On certain occasions, during the development of projects where large diameter pipes are involved, scenarios arise in which the diameter (D) / thickness (t) ratio is higher than 100.
It is common to find this situation in systems with large diameter pipes that work at low pressure, in which the calculated thickness due to the internal pressure is very low.
At the time of calculating the stress and flexibility of these pipes, special attention must be paid to the application of the Stress Intensification Factors (SIF). Thus, when looking at the ASME B31.3 code, in section 319.3.6 Flexibility and Stress Intensification Factors, it is indicated that, in the absence of more directly applicable data, the SIF should be consulted in Table 300 of Appendix D. It is in this part of the code that by a general note it is alerted that these values have only been validated for the situation where D / t <100 is true and therefore cannot be applied when D / t> 100.
In this case, the code in its latest editions refers to the ASME B31.J standard for its correct determination, although it is true that there are other methods to obtain them by using different tools.
Once the SIFs have been properly determined, it is time to apply them in the stress and flexibility calculation. Usually, the most widespread calculation software directly applies these values based on Appendix D of the ASME B31.3 / 1 code if the D / t ratio <100. If, on the other hand, the D / t ratio is greater than 100, the software usually shows an “alert”, but they allow the execution of the calculation and the obtaining of results, although not being valid. Therefore, the person using the software, as responsible for the calculation, must act appropriately and be aware.
In addition to the correct determination of the SIF and its proper application, it is necessary to emphasize that, in a pipe system in with great thickness, other phenomena that are not analyzed by the usual stress calculation software may appear. This is due to the fact that they are localized effects, caused by imperfections in the manufacturing process, non-uniform corrosion, pitting, and so on. Buckling, among others, is one of the phenomena that can appear; again the person responsible for the calculations must act appropriately and accordingly. At this point, it is not surprising that the system has to be validated by more advanced tools that can consider these phenomena and thus adequately evaluate the system against other types of failures. Finite Element Analysis (FEA) may be the solution for these cases.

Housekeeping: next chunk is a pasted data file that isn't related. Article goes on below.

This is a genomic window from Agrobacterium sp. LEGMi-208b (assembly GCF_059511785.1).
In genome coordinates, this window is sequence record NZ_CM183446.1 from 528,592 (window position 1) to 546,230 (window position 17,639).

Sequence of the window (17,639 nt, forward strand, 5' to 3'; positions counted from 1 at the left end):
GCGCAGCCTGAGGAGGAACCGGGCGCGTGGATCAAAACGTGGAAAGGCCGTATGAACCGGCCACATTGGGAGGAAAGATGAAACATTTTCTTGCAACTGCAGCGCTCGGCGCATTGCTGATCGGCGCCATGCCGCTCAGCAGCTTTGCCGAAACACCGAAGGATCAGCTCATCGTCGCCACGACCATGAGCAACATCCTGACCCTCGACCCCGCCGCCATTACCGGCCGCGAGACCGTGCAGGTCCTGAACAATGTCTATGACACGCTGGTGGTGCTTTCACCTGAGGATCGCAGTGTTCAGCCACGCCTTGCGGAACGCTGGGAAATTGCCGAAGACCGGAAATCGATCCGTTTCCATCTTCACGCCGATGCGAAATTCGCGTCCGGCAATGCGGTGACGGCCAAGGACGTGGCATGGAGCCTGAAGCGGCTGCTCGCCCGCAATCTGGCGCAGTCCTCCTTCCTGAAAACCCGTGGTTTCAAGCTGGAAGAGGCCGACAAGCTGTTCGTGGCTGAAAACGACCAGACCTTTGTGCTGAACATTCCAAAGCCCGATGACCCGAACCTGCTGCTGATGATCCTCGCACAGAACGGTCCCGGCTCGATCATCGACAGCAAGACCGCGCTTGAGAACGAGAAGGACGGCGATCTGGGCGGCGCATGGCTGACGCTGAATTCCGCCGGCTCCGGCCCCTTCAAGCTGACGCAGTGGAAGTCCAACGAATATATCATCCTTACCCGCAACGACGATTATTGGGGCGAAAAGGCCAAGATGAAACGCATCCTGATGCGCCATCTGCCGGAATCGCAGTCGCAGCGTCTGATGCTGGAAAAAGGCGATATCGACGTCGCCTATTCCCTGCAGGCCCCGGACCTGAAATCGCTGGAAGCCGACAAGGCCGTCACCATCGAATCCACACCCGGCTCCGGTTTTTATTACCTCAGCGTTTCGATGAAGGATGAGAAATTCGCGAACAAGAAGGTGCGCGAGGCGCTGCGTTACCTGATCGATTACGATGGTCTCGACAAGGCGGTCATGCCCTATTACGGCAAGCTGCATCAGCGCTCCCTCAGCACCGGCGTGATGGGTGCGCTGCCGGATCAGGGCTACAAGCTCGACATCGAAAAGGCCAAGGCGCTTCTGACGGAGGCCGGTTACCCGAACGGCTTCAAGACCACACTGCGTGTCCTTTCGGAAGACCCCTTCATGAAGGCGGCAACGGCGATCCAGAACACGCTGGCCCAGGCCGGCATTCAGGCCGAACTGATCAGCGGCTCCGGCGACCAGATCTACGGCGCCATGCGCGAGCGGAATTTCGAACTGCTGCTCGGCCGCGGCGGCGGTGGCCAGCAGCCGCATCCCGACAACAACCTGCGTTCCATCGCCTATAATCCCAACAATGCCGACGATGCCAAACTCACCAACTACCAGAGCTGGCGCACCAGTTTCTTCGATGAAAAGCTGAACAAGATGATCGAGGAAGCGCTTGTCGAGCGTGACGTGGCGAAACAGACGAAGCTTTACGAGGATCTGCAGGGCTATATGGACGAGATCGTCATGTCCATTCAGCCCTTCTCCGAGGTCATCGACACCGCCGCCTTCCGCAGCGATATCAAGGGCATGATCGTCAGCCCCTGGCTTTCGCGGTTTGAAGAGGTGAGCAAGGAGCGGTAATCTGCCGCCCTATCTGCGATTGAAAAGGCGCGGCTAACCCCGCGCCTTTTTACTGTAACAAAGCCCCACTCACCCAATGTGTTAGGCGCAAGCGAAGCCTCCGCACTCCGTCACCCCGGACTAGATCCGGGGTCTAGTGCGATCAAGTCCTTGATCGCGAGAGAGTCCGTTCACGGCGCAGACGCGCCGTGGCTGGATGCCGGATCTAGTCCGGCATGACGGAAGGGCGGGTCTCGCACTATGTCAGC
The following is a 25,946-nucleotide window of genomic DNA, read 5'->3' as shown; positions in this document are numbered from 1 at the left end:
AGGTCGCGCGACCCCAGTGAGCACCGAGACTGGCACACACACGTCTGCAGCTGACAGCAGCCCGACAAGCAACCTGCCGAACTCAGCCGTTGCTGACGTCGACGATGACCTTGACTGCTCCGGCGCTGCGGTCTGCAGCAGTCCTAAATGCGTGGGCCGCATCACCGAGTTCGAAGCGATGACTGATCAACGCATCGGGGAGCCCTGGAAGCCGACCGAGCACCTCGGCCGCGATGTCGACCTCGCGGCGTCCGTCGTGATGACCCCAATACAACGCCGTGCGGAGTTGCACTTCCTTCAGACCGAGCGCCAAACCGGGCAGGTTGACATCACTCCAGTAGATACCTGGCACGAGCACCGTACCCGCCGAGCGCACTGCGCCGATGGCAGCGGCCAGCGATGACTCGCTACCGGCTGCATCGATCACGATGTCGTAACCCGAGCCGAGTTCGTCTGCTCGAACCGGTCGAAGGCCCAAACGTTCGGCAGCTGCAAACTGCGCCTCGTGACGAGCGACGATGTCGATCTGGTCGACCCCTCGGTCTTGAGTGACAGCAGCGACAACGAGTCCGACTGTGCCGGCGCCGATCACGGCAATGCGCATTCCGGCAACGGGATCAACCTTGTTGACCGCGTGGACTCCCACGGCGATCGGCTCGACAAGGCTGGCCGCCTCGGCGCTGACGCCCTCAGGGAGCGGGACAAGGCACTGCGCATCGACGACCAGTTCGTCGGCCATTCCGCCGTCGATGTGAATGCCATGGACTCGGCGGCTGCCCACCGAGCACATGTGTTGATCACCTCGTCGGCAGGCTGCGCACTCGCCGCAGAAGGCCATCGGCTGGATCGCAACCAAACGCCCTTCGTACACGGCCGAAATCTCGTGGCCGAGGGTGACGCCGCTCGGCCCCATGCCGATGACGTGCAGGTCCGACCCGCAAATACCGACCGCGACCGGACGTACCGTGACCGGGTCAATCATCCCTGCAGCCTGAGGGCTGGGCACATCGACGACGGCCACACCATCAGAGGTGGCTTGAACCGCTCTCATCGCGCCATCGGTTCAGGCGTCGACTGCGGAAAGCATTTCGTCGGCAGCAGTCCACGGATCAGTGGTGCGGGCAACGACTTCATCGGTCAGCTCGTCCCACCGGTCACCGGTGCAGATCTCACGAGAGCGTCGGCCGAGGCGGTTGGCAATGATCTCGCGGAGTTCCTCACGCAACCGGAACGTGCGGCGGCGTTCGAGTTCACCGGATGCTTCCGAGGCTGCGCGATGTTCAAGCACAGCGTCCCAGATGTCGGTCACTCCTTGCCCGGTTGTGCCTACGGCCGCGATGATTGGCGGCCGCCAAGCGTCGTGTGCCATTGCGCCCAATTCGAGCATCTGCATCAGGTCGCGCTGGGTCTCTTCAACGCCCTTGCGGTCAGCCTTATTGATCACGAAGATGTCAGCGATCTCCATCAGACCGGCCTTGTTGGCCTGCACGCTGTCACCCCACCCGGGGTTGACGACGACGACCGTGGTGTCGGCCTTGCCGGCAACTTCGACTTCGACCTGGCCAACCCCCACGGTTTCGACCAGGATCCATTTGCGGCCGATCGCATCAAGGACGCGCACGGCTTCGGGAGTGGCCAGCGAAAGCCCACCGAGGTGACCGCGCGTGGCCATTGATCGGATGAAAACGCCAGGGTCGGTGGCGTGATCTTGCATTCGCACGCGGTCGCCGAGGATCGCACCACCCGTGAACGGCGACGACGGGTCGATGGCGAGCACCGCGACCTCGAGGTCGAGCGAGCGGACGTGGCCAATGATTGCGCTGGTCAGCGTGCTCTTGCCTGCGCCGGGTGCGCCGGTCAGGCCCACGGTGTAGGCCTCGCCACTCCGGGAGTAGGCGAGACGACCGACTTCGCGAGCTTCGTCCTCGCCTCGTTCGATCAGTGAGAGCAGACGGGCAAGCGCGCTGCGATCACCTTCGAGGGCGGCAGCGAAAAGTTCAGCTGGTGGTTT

In conclusion, when starting the analysis of a large diameter and low thickness piping system, it is necessary to take into account calculation variables and mechanical phenomena that are not usually present in the most common piping systems of the facilities (diameters between 2 ” and 24 ”with thicknesses calculated for medium and high internal pressures). A proper problem approach, based on the design codes and with the use of the appropriate tools, will be necessary to ensure correct system design
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